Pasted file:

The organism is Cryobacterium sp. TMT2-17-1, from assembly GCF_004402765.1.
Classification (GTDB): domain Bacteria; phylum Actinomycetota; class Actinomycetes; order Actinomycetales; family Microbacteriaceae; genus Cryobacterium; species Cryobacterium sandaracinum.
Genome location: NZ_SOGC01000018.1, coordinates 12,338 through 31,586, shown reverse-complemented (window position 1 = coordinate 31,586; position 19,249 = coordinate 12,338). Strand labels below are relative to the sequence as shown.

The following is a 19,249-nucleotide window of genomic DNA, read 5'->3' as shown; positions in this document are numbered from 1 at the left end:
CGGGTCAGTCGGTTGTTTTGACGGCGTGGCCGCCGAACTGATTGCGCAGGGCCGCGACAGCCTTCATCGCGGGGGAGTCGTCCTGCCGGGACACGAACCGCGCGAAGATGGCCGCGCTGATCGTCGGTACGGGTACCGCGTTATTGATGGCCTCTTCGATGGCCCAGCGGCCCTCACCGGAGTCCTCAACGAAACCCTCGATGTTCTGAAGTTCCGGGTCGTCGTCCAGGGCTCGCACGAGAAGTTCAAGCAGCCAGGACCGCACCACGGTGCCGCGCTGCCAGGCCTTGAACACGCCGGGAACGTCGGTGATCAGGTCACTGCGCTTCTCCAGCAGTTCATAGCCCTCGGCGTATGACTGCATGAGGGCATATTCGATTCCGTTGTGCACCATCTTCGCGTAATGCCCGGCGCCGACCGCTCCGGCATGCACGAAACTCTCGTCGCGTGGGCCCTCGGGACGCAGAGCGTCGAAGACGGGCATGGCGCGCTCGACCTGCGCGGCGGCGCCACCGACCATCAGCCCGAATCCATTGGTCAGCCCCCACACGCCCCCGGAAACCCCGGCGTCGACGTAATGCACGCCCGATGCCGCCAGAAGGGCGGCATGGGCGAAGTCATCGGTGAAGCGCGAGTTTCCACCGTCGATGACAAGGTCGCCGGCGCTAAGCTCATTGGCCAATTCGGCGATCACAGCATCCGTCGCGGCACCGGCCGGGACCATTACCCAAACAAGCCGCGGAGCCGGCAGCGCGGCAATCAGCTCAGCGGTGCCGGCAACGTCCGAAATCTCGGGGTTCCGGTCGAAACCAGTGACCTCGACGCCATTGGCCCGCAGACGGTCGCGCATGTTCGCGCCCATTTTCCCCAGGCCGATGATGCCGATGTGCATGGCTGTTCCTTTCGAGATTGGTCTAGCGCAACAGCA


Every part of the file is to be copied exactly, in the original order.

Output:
The organism is Cryobacterium sp. TMT2-17-1, from assembly GCF_004402765.1.
Classification (GTDB): domain Bacteria; phylum Actinomycetota; class Actinomycetes; order Actinomycetales; family Microbacteriaceae; genus Cryobacterium; species Cryobacterium sandaracinum.
Genome location: NZ_SOGC01000018.1, coordinates 12,338 through 31,586, shown reverse-complemented (window position 1 = coordinate 31,586; position 19,249 = coordinate 12,338). Strand labels below are relative to the sequence as shown.

The following is a 19,249-nucleotide window of genomic DNA, read 5'->3' as shown; positions in this document are numbered from 1 at the left end:
CGGGTCAGTCGGTTGTTTTGACGGCGTGGCCGCCGAACTGATTGCGCAGGGCCGCGACAGCCTTCATCGCGGGGGAGTCGTCCTGCCGGGACACGAACCGCGCGAAGATGGCCGCGCTGATCGTCGGTACGGGTACCGCGTTATTGATGGCCTCTTCGATGGCCCAGCGGCCCTCACCGGAGTCCTCAACGAAACCCTCGATGTTCTGAAGTTCCGGGTCGTCGTCCAGGGCTCGCACGAGAAGTTCAAGCAGCCAGGACCGCACCACGGTGCCGCGCTGCCAGGCCTTGAACACGCCGGGAACGTCGGTGATCAGGTCACTGCGCTTCTCCAGCAGTTCATAGCCCTCGGCGTATGACTGCATGAGGGCATATTCGATTCCGTTGTGCACCATCTTCGCGTAATGCCCGGCGCCGACCGCTCCGGCATGCACGAAACTCTCGTCGCGTGGGCCCTCGGGACGCAGAGCGTCGAAGACGGGCATGGCGCGCTCGACCTGCGCGGCGGCGCCACCGACCATCAGCCCGAATCCATTGGTCAGCCCCCACACGCCCCCGGAAACCCCGGCGTCGACGTAATGCACGCCCGATGCCGCCAGAAGGGCGGCATGGGCGAAGTCATCGGTGAAGCGCGAGTTTCCACCGTCGATGACAAGGTCGCCGGCGCTAAGCTCATTGGCCAATTCGGCGATCACAGCATCCGTCGCGGCACCGGCCGGGACCATTACCCAAACAAGCCGCGGAGCCGGCAGCGCGGCAATCAGCTCAGCGGTGCCGGCAACGTCCGAAATCTCGGGGTTCCGGTCGAAACCAGTGACCTCGACGCCATTGGCCCGCAGACGGTCGCGCATGTTCGCGCCCATTTTCCCCAGGCCGATGATGCCGATGTGCATGGCTGTTCCTTTCGAGATTGGTCTAGCGCAACAGCA